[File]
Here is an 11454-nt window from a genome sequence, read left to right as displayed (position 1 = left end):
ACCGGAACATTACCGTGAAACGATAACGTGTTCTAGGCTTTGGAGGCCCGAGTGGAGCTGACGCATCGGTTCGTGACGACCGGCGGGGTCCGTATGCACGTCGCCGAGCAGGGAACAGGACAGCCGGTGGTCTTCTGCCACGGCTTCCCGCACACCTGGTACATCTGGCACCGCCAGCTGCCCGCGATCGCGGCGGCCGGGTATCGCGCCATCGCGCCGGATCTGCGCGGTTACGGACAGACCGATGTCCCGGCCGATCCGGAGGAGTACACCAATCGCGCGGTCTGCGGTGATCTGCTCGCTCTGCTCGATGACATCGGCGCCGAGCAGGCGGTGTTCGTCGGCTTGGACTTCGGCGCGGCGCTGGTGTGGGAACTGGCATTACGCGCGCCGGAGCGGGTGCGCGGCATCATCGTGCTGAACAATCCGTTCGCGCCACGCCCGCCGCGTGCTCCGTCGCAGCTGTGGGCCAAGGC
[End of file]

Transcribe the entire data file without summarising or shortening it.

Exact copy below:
Here is an 11454-nt window from a genome sequence, read left to right as displayed (position 1 = left end):
ACCGGAACATTACCGTGAAACGATAACGTGTTCTAGGCTTTGGAGGCCCGAGTGGAGCTGACGCATCGGTTCGTGACGACCGGCGGGGTCCGTATGCACGTCGCCGAGCAGGGAACAGGACAGCCGGTGGTCTTCTGCCACGGCTTCCCGCACACCTGGTACATCTGGCACCGCCAGCTGCCCGCGATCGCGGCGGCCGGGTATCGCGCCATCGCGCCGGATCTGCGCGGTTACGGACAGACCGATGTCCCGGCCGATCCGGAGGAGTACACCAATCGCGCGGTCTGCGGTGATCTGCTCGCTCTGCTCGATGACATCGGCGCCGAGCAGGCGGTGTTCGTCGGCTTGGACTTCGGCGCGGCGCTGGTGTGGGAACTGGCATTACGCGCGCCGGAGCGGGTGCGCGGCATCATCGTGCTGAACAATCCGTTCGCGCCACGCCCGCCGCGTGCTCCGTCGCAGCTGTGGGCCAAGGC